Analyze automated test failures
If a pipeline run includes failed automated tests, the pipeline run's Failure Analysis tab can help you learn more about the failing tests and what they affect.
Using the Failure Analysis tab, you can do the following and more:
Find SCM commits related to the failing tests.
See which application modules have the most failing tests.
Identify problematic tests, which have not been consistently successful over time.
To open the Failure Analysis tab:
Open the Pipelines module.
Open a specific pipeline run:
To open the last or current run, click the number to the right of the pipeline name.
To open a previous run, click the pipeline's ID to open the pipeline. In the Runs tab, click the ID of a specific run.
The top of the Failure Analysis tab displays several widgets that offer insight into your build and product quality. For example:
Failed Tests. Displays the total number of tests that failed in this pipeline run. This number is divided into newly failed tests and tests that previously failed as well.
Lists the application modules currently associated with automated tests that failed in this pipeline run. The widget shows how many of the tests assigned to the application module failed.
Note: To use this widget, automated tests must be assigned to application modules. For details on assigning items to application modules, see Work with application modules.
Problematic Tests. Shows a breakdown of automated tests that have not been consistently successful, according to the type of problem. For more detail, see Problematic tests.
The bottom of the Failure Analysis tab shows a grid of failed test runs. Here you can see data about the failed test runs, such as:
Test name, class, and package.
The build number in which the test run failed.
The id and name of the build job that ran the test.
The number of builds for which the test run has been failing consecutively.
Any tags you added to the test or test run in ALM Octane.
Tip: Add columns to the grid to see information that is not displayed by default.
Here are some additional steps you can take as you investigate failing tests:
Select a run in the grid to display additional data about the failure, such as the error message and stack trace.
If you are looking at a pipeline's latest run, you can create a defect related to one or more of the failed test runs:
Select the relevant rows in the grid and click Report Defect.
The new defect is linked to the runs you selected and contains a link to this pipeline run's Failure Analysis tab.
Add additional columns to the grid of failed test runs. For example:
Add this column to... Pipeline links
navigate to the pipeline and to a particular run of the pipeline.
Application modules see which application modules are currently associated to the tests that failed. Problem see whether the test has a history of unsuccessful runs. For details, see Problematic tests.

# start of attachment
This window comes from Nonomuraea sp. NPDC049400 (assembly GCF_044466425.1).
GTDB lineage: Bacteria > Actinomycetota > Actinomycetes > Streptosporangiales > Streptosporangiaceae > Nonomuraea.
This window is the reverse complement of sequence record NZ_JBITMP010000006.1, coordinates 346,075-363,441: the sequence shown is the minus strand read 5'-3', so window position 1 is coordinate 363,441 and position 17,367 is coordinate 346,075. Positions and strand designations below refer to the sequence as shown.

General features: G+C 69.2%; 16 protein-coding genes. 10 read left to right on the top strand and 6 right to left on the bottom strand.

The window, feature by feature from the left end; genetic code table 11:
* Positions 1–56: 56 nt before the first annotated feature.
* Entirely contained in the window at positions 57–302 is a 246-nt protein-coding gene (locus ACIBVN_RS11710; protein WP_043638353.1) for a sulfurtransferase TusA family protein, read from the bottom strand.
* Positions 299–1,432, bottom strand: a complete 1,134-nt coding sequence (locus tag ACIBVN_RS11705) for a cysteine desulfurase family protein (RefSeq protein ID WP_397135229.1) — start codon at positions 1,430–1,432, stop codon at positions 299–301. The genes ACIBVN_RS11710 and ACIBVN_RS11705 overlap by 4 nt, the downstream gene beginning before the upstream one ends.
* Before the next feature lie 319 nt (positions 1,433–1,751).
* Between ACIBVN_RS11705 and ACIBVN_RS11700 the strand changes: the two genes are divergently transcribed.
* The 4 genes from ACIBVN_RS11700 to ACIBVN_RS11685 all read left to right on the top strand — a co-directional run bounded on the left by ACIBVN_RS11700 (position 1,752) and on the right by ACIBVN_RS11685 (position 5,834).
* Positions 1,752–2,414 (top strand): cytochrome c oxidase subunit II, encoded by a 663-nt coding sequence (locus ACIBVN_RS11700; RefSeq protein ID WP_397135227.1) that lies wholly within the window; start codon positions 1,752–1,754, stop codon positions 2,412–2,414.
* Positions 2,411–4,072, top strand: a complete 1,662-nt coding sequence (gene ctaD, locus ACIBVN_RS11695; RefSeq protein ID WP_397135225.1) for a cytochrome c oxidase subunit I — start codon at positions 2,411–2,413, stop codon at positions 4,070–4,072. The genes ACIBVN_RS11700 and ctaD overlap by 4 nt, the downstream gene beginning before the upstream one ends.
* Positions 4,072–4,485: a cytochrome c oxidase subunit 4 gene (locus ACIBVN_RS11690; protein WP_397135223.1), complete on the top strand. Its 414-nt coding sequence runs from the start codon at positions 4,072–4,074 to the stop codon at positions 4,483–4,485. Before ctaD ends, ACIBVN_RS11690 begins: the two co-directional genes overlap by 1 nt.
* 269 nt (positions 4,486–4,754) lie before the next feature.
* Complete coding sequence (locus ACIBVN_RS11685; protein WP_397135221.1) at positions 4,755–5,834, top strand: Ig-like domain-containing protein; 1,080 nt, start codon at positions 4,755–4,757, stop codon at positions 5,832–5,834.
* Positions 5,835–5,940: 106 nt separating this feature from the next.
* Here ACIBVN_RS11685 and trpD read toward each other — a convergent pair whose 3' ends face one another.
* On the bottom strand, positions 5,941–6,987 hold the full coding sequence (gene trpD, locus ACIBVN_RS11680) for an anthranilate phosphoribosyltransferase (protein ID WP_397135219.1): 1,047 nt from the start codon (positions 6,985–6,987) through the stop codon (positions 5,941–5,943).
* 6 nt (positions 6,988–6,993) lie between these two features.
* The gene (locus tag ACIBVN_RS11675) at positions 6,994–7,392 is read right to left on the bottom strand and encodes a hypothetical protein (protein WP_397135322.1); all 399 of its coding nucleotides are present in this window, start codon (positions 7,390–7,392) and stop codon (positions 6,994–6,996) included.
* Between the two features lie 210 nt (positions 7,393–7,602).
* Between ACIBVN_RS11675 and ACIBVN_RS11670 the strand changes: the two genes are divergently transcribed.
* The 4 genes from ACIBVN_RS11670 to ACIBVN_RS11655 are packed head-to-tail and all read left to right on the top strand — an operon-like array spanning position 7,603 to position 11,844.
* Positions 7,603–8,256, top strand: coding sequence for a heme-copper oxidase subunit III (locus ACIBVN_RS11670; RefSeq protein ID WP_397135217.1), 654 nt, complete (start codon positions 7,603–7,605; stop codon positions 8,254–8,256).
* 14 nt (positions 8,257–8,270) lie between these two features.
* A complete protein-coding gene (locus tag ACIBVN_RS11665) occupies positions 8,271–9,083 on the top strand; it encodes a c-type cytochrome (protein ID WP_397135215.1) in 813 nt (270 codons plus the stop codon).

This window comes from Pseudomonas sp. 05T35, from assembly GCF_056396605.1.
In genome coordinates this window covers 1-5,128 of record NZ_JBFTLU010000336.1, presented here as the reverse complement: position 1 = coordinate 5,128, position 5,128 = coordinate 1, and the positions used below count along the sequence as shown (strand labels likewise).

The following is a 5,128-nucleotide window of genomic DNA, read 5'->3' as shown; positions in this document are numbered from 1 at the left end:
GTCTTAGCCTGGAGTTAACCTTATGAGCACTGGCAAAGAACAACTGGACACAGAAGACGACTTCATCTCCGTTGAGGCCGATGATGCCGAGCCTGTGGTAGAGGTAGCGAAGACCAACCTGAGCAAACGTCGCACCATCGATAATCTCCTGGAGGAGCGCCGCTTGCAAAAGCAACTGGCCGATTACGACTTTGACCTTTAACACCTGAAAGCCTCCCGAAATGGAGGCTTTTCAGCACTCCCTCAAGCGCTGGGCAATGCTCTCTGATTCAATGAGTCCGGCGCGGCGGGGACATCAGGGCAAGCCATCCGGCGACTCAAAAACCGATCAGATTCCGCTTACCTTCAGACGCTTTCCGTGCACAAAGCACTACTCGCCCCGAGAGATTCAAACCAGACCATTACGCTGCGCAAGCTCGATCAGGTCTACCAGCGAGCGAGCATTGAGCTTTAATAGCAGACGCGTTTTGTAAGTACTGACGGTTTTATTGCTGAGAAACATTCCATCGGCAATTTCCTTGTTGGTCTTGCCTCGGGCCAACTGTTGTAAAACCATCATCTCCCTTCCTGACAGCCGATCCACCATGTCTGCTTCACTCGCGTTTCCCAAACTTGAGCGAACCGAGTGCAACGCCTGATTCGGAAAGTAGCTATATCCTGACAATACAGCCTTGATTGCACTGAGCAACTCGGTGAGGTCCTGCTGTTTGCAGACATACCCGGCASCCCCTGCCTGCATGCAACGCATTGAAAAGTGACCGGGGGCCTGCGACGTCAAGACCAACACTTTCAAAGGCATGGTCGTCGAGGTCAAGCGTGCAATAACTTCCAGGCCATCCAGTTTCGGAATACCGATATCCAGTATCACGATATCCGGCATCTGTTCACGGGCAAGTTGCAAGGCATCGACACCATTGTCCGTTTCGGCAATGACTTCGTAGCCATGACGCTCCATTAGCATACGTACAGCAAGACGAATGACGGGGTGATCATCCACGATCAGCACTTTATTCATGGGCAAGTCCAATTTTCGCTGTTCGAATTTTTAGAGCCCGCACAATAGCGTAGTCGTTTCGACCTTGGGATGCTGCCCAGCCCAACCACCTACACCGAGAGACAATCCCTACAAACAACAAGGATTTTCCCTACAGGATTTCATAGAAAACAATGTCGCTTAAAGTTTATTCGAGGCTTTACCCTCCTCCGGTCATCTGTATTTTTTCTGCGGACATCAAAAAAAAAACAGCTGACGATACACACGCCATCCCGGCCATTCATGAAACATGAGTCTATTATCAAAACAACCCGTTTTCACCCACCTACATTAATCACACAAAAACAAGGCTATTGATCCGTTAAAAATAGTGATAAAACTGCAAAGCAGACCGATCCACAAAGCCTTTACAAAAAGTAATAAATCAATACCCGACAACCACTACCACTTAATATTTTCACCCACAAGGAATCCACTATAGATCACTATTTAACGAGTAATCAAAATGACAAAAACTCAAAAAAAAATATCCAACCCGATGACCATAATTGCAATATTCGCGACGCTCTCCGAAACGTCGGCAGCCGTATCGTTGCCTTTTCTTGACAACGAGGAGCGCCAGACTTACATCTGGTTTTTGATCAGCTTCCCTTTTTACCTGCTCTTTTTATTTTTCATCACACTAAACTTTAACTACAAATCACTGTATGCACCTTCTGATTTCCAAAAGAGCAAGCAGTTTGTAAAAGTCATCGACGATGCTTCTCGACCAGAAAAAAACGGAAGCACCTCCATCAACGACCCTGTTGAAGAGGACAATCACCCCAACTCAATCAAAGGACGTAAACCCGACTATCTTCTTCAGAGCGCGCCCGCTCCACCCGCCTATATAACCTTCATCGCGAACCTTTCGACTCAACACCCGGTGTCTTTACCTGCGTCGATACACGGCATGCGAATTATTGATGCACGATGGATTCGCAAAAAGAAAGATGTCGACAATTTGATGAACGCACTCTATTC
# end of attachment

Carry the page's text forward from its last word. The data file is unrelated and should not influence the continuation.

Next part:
see defects that are linked to the failed run.
Problematic tests are tests that are not consistently running successfully. They may be repeatedly or randomly failing, continuously being skipped or suddenly failing after having been successful. ALM Octane highlights problematic tests as such behavior indicates a situation you might want to investigate:
An automated test run's Problem field indicates the type of problem this test is having. For example, Continuously failing, Oscillating, Continuously skipped, and more.
The Problematic tests widget shows a breakdown of test runs that have not been consistently successful, according to the type of problem. Click on the column of a specific problem type to view the relevant test runs.
The widget is available in the dashboard, in a pipeline's overview, and in a pipeline run's Failure Analysis tab.
Note: The widget in the Failure Analysis tab may include fewer tests, as it includes only problematic tests that failed in the selected pipeline run. For example, this widget does not include the Skipped category.
The following table shows the test run result patterns that ALM Octane labels as problematic:
The last 8 runs of the test failed.
In the last 8 runs of the test, its Pass/Fail status changed 4 times or more.
In other words, there were at least 4 times in which a failed run was followed by a successful run or vice verca.
A test that previously passed at least twice is now failing:
Looking at the last 4 or more runs, the series ends with at least 2 passed runs followed by one or more failed runs.
|Continuously skipped||The test was skipped in the last 8 runs of the pipeline.|
A test that is failing randomly:
In the last 50 runs of the test, there were at least 5 times where the test passed, failed once, and then passed again.
If the test run results match more than one problematic pattern, the Problem field contains multiple problem types.
Throughout the patterns, the test may have been skipped in some of the pipeline runs, but not in the most recent pipeline run.
Example: P=Passed, F= Failed, S = Skipped.
FSFFFSFFFF: Continuously failing
FFFFFFFFFFS: Not problematic (ends with skipped)
PFPPSPFPP: Oscillating (4 changes)
PFPPFPPSS: Not problematic (ends with skipped)
SSSSSSSS: Continuously skipped
SSFSSSSS: Not problematic (not all 8 skipped)